2012 World Series Preview and Prediction: San Francisco Giants vs. Detroit Tigers
Pitching will rule the day
By: Charlie Miller | 10/24/12, 9:40 AM EDT
The San Francisco Giants and Detroit Tigers—both of these franchises have been in business for more than 100 years, but the two tradition-laden clubs have never met in the World Series. Detroit has won 11 American League pennants, winning the World Series four times. The Tigers last won the Series in 1984 and lost to the St. Louis Cardinals in 2006. Since 1900, the Giants have 19 pennants, appearing the World Series 18 times, winning six, the most recent coming just two years ago when they defeated the Texas Rangers in 2010.
This matchup features two of the best pitching staffs in baseball, especially when it comes to starting pitching. The two ballparks play well for pitchers as does cooler weather. So don’t expect any shootouts in this series.
Having said that, the two players expected to take their respective Most Valuable Player awards — Miguel Cabrera and Buster Posey — lead their offenses, but pitching will rule the day.
In 2006, the Tigers swept the ALCS and then had a six-day layoff, which could have played a role in the Detroit offense coming out flat against St. Louis. Manager Jim Leyland tried to keep his troops sharp and their timing down by playing a couple of intrasquad games on Sunday and Monday. If the Detroit hitters come out slow this fall, at least the Tigers’ pitchers are well-rested. Ace Justin Verlander is set to pitch Game 1 followed by Doug Fister, Anibal Sanchez and Max Scherzer.
San Francisco has no time to rest having finished off three pressure-packed games. That could work in the Giants’ favor in terms of keeping the hitters locked in. But the starting pitching doesn’t line up exactly how Bruce Bochy would like. Having to use Ryan Vogelsong and Matt Cain in Games 3 and 4 is not optimal, but Barry Zito and Tim Lincecum should be up to the task. Having Cain available for just one game is not what the Giants had in mind.
The Detroit bullpen has struggled of late, and the Tigers’ defense could let the pitchers down. San Francisco loves close, low-scoring games, and these games should play out just like Giants manager Bochy relishes.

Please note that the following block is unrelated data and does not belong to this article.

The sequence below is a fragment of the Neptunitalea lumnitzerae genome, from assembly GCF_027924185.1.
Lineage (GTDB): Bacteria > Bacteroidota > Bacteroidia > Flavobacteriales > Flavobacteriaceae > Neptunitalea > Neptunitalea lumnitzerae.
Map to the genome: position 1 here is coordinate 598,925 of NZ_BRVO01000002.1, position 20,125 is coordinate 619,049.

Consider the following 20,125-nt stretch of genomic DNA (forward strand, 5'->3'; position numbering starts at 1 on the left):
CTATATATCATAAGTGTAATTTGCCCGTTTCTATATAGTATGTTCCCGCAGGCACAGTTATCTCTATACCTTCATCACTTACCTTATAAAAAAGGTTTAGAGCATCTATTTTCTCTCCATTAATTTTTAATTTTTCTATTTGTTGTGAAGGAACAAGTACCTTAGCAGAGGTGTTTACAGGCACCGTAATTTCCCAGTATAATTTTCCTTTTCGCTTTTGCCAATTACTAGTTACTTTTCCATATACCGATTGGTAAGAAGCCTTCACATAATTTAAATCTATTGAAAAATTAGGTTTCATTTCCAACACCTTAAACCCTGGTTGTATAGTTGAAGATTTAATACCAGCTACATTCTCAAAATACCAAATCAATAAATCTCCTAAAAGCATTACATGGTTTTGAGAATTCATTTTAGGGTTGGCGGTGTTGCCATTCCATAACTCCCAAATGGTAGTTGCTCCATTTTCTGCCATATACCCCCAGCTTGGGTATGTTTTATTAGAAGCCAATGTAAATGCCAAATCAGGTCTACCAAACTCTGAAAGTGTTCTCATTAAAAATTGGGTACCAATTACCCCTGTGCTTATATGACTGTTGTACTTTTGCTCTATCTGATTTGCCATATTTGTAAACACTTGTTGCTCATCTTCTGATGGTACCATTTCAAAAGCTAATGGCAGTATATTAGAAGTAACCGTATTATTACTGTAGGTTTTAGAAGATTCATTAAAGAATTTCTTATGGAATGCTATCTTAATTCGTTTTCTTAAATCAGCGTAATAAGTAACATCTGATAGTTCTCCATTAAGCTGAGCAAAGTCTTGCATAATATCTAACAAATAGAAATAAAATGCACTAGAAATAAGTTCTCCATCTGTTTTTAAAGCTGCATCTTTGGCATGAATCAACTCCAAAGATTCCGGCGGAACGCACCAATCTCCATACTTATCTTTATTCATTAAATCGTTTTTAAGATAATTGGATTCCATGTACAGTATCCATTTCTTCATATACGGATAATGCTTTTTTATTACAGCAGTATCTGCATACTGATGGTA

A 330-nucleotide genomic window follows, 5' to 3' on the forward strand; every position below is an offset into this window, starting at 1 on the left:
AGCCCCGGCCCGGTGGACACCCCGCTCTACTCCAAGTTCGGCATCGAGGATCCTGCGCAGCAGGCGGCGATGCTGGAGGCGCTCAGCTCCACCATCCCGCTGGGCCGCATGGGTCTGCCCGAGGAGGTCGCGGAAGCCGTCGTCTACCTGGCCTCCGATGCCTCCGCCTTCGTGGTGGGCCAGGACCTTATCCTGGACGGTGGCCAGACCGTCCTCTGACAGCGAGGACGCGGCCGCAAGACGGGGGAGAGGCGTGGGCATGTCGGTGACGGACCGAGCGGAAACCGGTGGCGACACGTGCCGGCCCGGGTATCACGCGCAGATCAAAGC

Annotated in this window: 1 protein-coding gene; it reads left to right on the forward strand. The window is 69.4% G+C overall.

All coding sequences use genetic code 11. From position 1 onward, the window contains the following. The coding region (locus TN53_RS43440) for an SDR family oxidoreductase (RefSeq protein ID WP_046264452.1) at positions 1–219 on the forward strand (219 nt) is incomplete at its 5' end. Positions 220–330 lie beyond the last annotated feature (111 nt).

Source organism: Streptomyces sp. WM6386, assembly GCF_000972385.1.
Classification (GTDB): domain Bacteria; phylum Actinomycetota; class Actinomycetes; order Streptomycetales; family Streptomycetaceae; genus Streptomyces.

Prediction: San Francisco in 7
There are 16 players on the Tigers and Giants World Series rosters who have played for winning teams in a previous World Series. Can you name the only player in this year’s Classic to have played for two World Series champs? (Answer below)
San Francisco Giants
During the regular season, the Giants relied on Pablo Sandoval and Buster Posey to carry the offense. However, in the postseason it’s been table-setters Angel Pagan and Marco Scutaro who have established the tone. The Cardinals held Posey and fifth-place hitter Hunter Pence in check, but the damage was done at the top. Lest you think that Scutaro has been some kind of postseason wonder, think again. After the Giants acquired him in July, he hit .362 in 61 games, sparking the most potent offense in the league during the second half. Brandon Belt, Gregor Blanco and Brandon Crawford were solid at the bottom of the order in the NLCS.
The Giants’ rotation matches up well with any team in baseball. It starts with Matt Cain — a strong Cy Young candidate — and Ryan Vogelsong. Cain pitched the Giants into the World Series with 5.2 scoreless innings in Game 7 of the NLCS. Vogelsong allowed fewer than one baserunner per inning in his three starts with a 1.42 ERA. Former Cy Young winners Tim Lincecum and Barry Zito earned starts after struggling at times during the season.